“I predict that lung radiofrequency ablation is going to be very big indeed,” said Dr. Alice Gillams at the beginning of her two presentations at the European Congress of Radiology in Vienna Saturday examining factors influencing tumor recurrence and incidence of pneumothoraces.
"I predict that lung radiofrequency ablation is going to be very big indeed," said Dr. Alice Gillams at the beginning of her two presentations at the European Congress of Radiology in Vienna Saturday examining factors influencing tumor recurrence and incidence of pneumothoraces.
Gillams and colleague Dr. William Lees from University Hospital London found that tumor size and location have the biggest impact on recurrence, while the number of tumors and the anticipated electrode trajectory influence the rate of pneumothorax.
The researchers retrospectively reviewed records of 52 tumor ablations in 28 patients with lung metastases up to 6 cm in size. The ablations were considered complete as assessed by contrast-enhanced CT and more than two months of follow-up. Eleven tumors were treated with expandable and 38 with water-cooled electrodes.
Recurrence occurred in 26 tumors, anywhere from four to 18 months postprocedure. The researchers found that recurrence was more common in larger tumors (mean 2.6 cm) and those centrally located and in tumors smaller than 3.5 cm treated with expandable electrodes. Size was the only factor that reached significance, although electrode type came close at p = 0.06. A peripheral location - within 5 mm of the pleura, for example - was significantly associated with lower rates of recurrence.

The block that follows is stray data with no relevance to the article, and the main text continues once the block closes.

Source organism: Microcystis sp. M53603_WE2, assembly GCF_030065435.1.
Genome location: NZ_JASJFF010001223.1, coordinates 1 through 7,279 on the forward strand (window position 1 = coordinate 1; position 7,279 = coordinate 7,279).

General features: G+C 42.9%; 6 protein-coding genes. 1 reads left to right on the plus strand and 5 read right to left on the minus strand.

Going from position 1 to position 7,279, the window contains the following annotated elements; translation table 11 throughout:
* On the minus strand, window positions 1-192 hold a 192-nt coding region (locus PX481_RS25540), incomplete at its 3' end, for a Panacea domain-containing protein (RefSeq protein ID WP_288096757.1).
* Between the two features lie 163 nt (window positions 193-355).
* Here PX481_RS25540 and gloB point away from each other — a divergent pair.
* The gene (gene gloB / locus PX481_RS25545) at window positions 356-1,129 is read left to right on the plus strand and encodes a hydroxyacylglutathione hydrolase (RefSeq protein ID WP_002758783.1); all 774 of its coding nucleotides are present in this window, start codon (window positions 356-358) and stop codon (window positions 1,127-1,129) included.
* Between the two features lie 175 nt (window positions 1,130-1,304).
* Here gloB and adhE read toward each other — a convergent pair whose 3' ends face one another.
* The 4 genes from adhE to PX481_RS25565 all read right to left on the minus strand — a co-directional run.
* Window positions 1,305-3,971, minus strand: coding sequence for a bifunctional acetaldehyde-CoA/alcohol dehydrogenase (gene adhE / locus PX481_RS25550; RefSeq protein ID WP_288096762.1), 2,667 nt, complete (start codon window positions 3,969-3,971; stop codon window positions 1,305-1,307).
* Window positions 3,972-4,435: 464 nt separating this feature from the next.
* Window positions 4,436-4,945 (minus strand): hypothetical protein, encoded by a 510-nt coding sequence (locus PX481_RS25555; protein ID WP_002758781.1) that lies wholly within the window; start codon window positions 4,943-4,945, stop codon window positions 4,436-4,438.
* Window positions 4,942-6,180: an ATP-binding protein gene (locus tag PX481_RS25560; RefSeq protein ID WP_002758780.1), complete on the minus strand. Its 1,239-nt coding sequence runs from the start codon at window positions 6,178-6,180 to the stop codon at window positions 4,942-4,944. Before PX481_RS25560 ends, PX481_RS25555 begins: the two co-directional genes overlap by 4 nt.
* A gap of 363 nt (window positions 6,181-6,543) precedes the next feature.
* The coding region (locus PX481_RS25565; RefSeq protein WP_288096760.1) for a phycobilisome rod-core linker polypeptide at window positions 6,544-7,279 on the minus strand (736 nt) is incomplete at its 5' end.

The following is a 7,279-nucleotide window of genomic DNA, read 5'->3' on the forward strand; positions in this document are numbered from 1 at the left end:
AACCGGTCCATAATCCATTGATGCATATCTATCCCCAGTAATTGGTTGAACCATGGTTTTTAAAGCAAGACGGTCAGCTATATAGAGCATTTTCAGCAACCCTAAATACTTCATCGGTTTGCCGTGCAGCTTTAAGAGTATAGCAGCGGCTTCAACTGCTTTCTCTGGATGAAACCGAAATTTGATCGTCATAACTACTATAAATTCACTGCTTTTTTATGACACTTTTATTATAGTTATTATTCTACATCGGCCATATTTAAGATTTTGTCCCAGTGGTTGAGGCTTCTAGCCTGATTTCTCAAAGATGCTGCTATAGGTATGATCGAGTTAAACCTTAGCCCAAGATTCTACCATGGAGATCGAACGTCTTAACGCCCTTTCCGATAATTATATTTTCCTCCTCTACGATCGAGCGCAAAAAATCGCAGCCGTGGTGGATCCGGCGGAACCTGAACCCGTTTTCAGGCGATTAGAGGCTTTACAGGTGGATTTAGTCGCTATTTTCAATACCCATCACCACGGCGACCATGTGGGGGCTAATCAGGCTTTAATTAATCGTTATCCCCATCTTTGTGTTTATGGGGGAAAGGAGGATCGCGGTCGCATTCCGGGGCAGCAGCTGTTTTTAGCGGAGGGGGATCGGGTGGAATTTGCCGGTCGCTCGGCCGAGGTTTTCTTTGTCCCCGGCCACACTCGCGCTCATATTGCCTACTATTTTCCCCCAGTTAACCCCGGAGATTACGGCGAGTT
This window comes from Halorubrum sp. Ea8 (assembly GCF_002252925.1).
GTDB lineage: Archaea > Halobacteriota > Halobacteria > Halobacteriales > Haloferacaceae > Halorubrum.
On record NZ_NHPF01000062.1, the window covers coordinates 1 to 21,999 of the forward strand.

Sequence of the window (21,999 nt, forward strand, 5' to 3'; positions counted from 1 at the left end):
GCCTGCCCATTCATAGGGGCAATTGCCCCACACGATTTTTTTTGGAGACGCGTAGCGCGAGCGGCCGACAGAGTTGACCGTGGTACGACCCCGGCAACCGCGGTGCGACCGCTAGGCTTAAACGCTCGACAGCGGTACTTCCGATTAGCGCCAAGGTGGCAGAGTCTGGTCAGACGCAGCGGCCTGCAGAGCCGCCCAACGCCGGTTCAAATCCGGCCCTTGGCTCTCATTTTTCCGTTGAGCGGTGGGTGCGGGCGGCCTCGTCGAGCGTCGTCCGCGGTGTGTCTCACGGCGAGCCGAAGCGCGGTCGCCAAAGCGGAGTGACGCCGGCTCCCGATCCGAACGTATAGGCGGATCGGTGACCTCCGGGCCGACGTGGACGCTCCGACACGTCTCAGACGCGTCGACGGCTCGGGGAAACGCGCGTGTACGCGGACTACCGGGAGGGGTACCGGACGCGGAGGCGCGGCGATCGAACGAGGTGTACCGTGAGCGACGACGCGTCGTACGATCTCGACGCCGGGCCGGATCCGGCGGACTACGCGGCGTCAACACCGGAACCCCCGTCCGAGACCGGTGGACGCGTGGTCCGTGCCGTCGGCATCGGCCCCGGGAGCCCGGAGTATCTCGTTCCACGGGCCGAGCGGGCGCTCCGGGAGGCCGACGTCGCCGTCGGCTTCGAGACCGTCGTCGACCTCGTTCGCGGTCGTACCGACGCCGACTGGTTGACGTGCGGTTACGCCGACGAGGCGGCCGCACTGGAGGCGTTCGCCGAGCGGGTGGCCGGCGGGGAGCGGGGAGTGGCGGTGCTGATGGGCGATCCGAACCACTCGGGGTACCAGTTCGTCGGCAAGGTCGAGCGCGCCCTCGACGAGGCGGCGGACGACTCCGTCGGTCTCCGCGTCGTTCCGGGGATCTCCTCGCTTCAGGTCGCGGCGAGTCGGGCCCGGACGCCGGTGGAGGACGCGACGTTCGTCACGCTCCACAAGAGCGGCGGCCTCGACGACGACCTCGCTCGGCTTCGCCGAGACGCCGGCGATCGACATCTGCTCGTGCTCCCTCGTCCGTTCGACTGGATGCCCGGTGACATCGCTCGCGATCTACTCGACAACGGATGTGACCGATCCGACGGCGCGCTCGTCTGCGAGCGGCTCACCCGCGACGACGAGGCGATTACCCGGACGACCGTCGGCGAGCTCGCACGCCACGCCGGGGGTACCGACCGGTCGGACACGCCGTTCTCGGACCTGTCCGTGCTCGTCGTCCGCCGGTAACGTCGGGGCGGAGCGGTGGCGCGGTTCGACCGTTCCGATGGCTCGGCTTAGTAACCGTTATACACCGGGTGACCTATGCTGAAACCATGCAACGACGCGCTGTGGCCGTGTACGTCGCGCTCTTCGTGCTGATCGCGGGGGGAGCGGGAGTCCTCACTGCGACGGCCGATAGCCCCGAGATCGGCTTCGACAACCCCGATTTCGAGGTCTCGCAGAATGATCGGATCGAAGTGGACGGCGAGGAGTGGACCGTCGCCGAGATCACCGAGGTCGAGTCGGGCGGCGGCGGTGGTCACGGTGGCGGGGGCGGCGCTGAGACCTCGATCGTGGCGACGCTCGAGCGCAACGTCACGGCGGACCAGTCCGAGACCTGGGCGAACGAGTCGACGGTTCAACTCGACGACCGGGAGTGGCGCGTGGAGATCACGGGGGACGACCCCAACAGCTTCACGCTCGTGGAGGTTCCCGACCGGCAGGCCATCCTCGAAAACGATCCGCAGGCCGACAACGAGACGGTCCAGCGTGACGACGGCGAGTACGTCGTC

Gillams said that tumors often appear to be treated well, but on follow-up, nodules are seen to develop adjacent to the ablation zone. To help avoid this, researchers have changed their protocol. Now, they retract the electrode, turn the tines 90°, and go back.
"We'll have to wait for more data to determine if this new protocol will have an impact on recurrence rates," she said.
Gillams called the recurrence rate of 7% extremely competitive with traditional therapy.
Factors associated with pneumothorax following percutaneous lung biopsy are well described. But, in a study analyzing factors that influence incidence of pneumothorax, Gillams noted that RFA differs in that larger electrodes, multiple electrode positions, long dwell times, and often targeting multiple tumors are necessary.
To determine which of these factors weighs heaviest in causing pneumothoraces, researchers reviewed records of 37 patients with 79 tumors (mostly metastases) in 55 lungs.
Significant factors influencing the 21 pneumothoraces in the study were the length of electrode trajectory through aerated lung, number of tumors ablated, and number of electrode positions. While the number of patients with emphysema was small, 67% of these patients developed pneumothorax.
Gillams suggested her data can be used to better triage patients.
"Pneumothorax is a common side effect of doing this procedure, but it doesn't have to be a scary complication," Gillams said. "Most interventional radiologists have an aspiration needle or drainage catheter on the ready. But if you're treating a patient with many tumors or one with a lot of aerated lung to cross, you can anticipate a high risk of pneumothorax."
For more online information, visit Diagnostic Imaging's ECR 2007 Webcast.